Ficus Rubiginosa (Australis)
In nature, Ficus Rubiginosa var: Australis species can grow to a large tree up to 30 meters in height, with large broad leaves. This species has the ability to reduce its leaf size, making it ideal as one of the Ficus species that can be trained as bonsai. Another positive factor that encourage new comers and professionals alike to trained this species as a bonsai tree is that it can easily produce aerial roots, resulting with an interesting character and trunk structure. As the name implies, this species is native to Australia.
Ficus Rubiginosa var: Australis before defoliation
It was not my intention to include today’s blog in the Ficus as Bonsai series, but after a while, since we will be discussing about Ficus species, then I decided that it is right to add this to the series. Although not very popular with bonsai artists, I decided to include it to my collection for their interesting trunk character. Two years ago, while visiting one of the local nurseries, I found two interesting trunks, that had an old age look and a good number of nice aerial roots. The only problem was that the leaves were very big. The favorable thing was that they were sold very cheap: €25 each. My first idea was to draft another ficus species to it, while maintaining the interesting trunk.
Ficus species do permit harsh pruning, so that was the first thing I did, by giving the tree a drastic pruning, eliminating long and straight branches and branches that were not suitable for my design. I picked one of them, the tree with an interesting twin trunk, and repotted it to a shallow pot. To do so, I had to get rid of a good amount of fine roots. By then, I did not do any research on this species, but treated them as my previous ficus species. I was right, but what I did not know was that this species is a slow grower, and it takes more time to thicken the branches.
The trunk has a grey color with tiny short vertical white lines similar to the Ficus Microphila var: Tigerbark. The aerial roots coming out of the trunk sides, makes the tree more interesting. Although my pre bonsai has a straight trunk, I still see that I can make an interesting one by doing some dead wood while that will compliment the natural deadwood. By time, some branches will will cover the visibility of the straight trunk.
After a while, I started to see new buddings, and that proved to me that I was right in my decision, to do the drastic pruning. But I found that I was mistaken not to repot the tree in mid-August or in January. The twin trunk tree was showing fewer and weaker new buds. I tried to keep it alive, but I did not managed to do so. Re-potting and drastic pruning was to much for this poor tree, and I lost an opportunity to have a nice twin trunk bonsai. A lesson that cost me €25 to learn. Luckily for me that I did not repot the two of them, so I still had one left. I kept this Ficus in an open area, under a good sunlight. Water this tree regularly.
The leaf of Ficus Rubiginosa variata Australis have an oval shape with glossy dark green color. Leaves in nature can grow up to 19cm in length. The new leaves were smaller than the previous leaves I bought the tree with. This encouraged me to do some research, and although I only found few information about this species, one thing I confirmed was that this species has the ability to reduce the leaf size. So I was on the right track, and by reasoning and treating this Australis species as species in the ficus family, I managed to reduce the leaf size. I have a long way to go, until I maintain the desired size.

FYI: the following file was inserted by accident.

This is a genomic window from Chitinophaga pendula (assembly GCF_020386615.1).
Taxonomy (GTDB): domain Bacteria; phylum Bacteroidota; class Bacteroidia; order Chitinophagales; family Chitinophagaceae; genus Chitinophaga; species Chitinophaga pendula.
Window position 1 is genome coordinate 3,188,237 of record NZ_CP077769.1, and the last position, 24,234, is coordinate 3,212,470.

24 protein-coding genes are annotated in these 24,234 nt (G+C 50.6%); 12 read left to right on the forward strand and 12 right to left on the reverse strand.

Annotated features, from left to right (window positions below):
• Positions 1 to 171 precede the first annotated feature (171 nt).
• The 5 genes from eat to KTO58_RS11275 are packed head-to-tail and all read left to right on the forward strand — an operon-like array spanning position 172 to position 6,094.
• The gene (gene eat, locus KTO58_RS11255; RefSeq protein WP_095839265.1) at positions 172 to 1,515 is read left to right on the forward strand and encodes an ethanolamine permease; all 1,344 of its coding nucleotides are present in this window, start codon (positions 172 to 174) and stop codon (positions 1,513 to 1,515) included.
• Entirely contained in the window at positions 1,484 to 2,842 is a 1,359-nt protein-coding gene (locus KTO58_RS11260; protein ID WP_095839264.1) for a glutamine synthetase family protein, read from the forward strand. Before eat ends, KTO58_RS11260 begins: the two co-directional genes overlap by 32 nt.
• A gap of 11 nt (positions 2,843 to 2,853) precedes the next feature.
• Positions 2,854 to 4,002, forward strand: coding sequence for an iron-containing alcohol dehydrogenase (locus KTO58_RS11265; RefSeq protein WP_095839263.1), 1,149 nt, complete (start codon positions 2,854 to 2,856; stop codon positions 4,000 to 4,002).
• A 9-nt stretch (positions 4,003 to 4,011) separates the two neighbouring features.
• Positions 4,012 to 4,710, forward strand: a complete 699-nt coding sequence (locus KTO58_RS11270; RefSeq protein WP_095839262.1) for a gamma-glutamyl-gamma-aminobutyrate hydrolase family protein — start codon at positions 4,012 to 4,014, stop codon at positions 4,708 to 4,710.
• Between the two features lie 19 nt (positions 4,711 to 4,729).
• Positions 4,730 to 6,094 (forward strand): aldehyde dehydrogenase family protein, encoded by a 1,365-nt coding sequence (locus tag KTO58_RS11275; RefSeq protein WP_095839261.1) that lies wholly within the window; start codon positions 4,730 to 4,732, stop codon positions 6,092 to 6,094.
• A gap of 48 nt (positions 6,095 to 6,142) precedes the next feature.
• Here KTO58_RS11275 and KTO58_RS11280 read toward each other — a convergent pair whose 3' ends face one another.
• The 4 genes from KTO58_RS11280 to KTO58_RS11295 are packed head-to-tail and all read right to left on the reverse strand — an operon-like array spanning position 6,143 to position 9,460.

Reduced size of the leaves
By another coincidence, recently, I also found that by reducing feeding and with less water, the tree will not push energy to the leaves, keeping them small. I noticed this on a ficus Benjamina, that was left in long grass, which I forgot all about it. It was only watered by rain water. Now that the grass had dried out, I noticed that new smaller leaves has emerged, and I concluded that if I restrict when watering the Ficus Australis, I will have more chances to have smaller leaves that the ones I just pruned.
This species produces small round yellow fruit which turns red when ripen. In nature, this fruit forms part of some bird species such as parrots and pigeons. It is native of the East Australian coast from which the name was derived. While at my bonsai garden, I never seen fruits on my species.
The fruit of the Ficus Rubiginosa var: Australis
Last Monday, exactly on the 12th of June, I dedicated some time to my Ficus Rubiginaos var: Australis. I decided to defoliate the pre bonsai completely. I did this defoliation to open the tree encouraging new growth, while having a clear view of all the branches. Learning from my previous experiences, I decided not to remove any of the branches. I will do that once new buds will emerge and see how the tree will respond when pushing new buds.
Ficus Rubiginosa var: Australis after defoliation
I already indicated that this species is a slow grower, and this is visible from the thin branches. This will not show once leaves grow back, since the leaves will create a good foliage.
Will keep you updated